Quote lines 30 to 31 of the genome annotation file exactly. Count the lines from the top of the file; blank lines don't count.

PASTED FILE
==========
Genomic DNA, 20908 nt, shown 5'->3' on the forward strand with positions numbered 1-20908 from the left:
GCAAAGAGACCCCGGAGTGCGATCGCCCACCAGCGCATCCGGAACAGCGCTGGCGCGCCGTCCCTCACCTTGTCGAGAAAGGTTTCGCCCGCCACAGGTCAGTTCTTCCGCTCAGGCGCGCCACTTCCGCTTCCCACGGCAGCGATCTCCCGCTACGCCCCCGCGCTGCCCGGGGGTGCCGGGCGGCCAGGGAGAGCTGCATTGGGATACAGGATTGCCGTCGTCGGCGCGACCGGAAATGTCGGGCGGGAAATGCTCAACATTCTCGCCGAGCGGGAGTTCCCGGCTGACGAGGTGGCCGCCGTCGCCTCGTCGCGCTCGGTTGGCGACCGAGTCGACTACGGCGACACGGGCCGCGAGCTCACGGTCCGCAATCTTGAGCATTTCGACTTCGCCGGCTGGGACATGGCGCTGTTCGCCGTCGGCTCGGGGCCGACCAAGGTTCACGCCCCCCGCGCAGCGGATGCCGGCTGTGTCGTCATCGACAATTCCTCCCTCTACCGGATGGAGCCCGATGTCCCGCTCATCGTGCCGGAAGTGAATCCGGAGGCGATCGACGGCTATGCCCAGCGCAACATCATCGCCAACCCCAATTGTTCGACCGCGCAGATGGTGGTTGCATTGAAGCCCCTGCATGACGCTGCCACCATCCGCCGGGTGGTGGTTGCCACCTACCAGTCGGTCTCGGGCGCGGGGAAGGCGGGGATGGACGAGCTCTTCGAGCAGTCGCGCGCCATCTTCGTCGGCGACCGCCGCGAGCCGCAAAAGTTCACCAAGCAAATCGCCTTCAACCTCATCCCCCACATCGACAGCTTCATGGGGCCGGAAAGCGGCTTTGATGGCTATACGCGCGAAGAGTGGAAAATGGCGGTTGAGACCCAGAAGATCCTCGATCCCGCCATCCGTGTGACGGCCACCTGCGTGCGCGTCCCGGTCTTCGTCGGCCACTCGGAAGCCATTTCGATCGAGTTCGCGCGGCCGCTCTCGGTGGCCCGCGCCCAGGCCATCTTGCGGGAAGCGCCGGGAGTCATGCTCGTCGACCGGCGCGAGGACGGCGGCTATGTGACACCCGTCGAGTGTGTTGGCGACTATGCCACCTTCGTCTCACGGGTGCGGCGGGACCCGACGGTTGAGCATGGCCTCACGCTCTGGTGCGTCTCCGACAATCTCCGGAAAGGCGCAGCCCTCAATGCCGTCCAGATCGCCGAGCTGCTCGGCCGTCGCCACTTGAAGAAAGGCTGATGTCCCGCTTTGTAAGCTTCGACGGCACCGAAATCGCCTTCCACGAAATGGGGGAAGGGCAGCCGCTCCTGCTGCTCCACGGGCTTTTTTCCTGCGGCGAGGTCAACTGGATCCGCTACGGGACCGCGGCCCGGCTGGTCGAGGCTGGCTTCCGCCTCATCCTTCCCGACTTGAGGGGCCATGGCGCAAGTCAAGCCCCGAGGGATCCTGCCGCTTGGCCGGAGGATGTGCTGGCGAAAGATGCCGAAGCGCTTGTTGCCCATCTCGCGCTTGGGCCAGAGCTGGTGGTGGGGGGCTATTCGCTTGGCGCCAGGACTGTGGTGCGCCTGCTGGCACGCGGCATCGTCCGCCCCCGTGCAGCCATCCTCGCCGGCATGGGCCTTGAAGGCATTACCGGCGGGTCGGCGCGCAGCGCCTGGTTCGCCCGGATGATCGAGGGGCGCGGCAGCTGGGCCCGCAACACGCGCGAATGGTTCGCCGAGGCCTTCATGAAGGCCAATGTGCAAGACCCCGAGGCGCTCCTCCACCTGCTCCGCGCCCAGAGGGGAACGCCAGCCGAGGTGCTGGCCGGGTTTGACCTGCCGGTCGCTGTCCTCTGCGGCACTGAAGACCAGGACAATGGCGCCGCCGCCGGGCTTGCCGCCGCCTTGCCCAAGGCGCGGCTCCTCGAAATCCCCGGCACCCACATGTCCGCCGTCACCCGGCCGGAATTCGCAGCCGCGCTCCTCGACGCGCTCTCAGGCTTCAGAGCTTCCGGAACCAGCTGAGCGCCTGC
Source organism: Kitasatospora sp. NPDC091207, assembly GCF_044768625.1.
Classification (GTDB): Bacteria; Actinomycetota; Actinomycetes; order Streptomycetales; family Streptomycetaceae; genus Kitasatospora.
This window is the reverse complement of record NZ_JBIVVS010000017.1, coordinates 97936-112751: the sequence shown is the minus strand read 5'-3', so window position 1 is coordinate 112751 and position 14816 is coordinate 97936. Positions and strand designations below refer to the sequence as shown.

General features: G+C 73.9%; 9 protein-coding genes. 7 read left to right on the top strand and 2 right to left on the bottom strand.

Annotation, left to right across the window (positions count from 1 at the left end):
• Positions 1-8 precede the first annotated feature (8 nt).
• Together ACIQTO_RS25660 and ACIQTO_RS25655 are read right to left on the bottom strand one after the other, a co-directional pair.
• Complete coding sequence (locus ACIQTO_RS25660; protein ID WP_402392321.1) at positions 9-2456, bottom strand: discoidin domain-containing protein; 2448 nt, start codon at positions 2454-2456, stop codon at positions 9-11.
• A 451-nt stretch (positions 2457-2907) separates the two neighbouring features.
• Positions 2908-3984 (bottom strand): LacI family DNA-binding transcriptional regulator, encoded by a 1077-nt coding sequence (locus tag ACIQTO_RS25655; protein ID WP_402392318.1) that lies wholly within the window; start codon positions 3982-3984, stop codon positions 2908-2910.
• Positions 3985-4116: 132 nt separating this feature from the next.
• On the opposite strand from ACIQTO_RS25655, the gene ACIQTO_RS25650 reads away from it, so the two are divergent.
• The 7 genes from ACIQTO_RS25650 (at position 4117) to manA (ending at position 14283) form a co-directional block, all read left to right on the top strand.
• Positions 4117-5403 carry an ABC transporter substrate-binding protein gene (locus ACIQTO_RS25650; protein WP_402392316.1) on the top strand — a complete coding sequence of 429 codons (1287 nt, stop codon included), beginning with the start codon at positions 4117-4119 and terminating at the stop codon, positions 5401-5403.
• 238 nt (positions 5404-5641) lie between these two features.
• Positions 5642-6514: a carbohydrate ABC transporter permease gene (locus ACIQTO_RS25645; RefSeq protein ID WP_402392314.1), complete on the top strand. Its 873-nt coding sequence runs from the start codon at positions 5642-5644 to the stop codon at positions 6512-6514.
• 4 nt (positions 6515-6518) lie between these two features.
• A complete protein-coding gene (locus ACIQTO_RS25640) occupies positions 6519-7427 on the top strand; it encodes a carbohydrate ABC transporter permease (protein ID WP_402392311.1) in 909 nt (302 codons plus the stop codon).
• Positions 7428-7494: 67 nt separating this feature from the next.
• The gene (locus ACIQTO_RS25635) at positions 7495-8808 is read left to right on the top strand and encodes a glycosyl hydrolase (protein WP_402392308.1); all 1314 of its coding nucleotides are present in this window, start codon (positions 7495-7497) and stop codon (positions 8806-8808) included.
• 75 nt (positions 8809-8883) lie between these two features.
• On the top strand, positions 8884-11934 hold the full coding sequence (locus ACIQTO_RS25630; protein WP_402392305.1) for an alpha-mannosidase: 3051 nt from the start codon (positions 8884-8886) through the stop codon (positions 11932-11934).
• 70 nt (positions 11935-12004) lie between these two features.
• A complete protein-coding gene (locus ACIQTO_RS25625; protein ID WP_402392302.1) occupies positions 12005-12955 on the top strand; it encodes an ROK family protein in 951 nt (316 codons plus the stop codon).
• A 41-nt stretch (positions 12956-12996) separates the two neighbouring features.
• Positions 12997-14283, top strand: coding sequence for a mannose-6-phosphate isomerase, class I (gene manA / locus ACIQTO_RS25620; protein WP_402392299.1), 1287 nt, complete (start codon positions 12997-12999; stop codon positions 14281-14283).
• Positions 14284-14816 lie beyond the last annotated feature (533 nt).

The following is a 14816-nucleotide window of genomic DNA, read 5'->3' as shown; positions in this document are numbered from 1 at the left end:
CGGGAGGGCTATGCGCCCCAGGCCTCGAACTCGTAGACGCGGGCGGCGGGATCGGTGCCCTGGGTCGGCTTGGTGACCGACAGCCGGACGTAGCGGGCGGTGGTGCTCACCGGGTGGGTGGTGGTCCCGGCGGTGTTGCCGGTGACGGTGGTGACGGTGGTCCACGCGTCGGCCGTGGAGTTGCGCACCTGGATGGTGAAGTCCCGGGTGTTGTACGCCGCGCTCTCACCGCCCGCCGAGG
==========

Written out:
The following is a 14816-nucleotide window of genomic DNA, read 5'->3' as shown; positions in this document are numbered from 1 at the left end:
CGGGAGGGCTATGCGCCCCAGGCCTCGAACTCGTAGACGCGGGCGGCGGGATCGGTGCCCTGGGTCGGCTTGGTGACCGACAGCCGGACGTAGCGGGCGGTGGTGCTCACCGGGTGGGTGGTGGTCCCGGCGGTGTTGCCGGTGACGGTGGTGACGGTGGTCCACGCGTCGGCCGTGGAGTTGCGCACCTGGATGGTGAAGTCCCGGGTGTTGTACGCCGCGCTCTCACCGCCCGCCGAGG